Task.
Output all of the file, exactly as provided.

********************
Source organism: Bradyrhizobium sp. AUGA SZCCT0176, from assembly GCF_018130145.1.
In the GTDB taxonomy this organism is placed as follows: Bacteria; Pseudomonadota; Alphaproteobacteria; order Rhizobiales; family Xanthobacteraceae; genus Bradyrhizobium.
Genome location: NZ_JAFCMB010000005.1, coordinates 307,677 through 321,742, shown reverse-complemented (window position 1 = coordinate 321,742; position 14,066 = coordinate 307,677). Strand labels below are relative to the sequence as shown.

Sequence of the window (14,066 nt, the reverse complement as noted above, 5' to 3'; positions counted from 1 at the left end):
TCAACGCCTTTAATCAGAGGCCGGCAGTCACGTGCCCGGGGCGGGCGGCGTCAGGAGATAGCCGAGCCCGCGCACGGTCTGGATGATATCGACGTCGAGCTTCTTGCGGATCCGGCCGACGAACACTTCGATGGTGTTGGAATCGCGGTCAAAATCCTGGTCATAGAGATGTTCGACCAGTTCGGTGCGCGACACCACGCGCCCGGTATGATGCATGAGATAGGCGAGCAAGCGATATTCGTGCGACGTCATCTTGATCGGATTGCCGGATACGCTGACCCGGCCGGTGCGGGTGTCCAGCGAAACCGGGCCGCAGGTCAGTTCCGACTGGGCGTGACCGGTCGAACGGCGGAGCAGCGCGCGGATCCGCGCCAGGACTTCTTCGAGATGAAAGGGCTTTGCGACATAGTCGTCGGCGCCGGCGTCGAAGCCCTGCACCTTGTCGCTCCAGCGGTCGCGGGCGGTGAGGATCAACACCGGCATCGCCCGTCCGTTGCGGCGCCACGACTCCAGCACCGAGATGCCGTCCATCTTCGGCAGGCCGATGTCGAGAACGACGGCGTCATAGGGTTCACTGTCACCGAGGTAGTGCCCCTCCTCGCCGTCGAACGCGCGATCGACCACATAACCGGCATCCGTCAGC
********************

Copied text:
Source organism: Bradyrhizobium sp. AUGA SZCCT0176, from assembly GCF_018130145.1.
In the GTDB taxonomy this organism is placed as follows: Bacteria; Pseudomonadota; Alphaproteobacteria; order Rhizobiales; family Xanthobacteraceae; genus Bradyrhizobium.
Genome location: NZ_JAFCMB010000005.1, coordinates 307,677 through 321,742, shown reverse-complemented (window position 1 = coordinate 321,742; position 14,066 = coordinate 307,677). Strand labels below are relative to the sequence as shown.

Sequence of the window (14,066 nt, the reverse complement as noted above, 5' to 3'; positions counted from 1 at the left end):
TCAACGCCTTTAATCAGAGGCCGGCAGTCACGTGCCCGGGGCGGGCGGCGTCAGGAGATAGCCGAGCCCGCGCACGGTCTGGATGATATCGACGTCGAGCTTCTTGCGGATCCGGCCGACGAACACTTCGATGGTGTTGGAATCGCGGTCAAAATCCTGGTCATAGAGATGTTCGACCAGTTCGGTGCGCGACACCACGCGCCCGGTATGATGCATGAGATAGGCGAGCAAGCGATATTCGTGCGACGTCATCTTGATCGGATTGCCGGATACGCTGACCCGGCCGGTGCGGGTGTCCAGCGAAACCGGGCCGCAGGTCAGTTCCGACTGGGCGTGACCGGTCGAACGGCGGAGCAGCGCGCGGATCCGCGCCAGGACTTCTTCGAGATGAAAGGGCTTTGCGACATAGTCGTCGGCGCCGGCGTCGAAGCCCTGCACCTTGTCGCTCCAGCGGTCGCGGGCGGTGAGGATCAACACCGGCATCGCCCGTCCGTTGCGGCGCCACGACTCCAGCACCGAGATGCCGTCCATCTTCGGCAGGCCGATGTCGAGAACGACGGCGTCATAGGGTTCACTGTCACCGAGGTAGTGCCCCTCCTCGCCGTCGAACGCGCGATCGACCACATAACCGGCATCCGTCAGC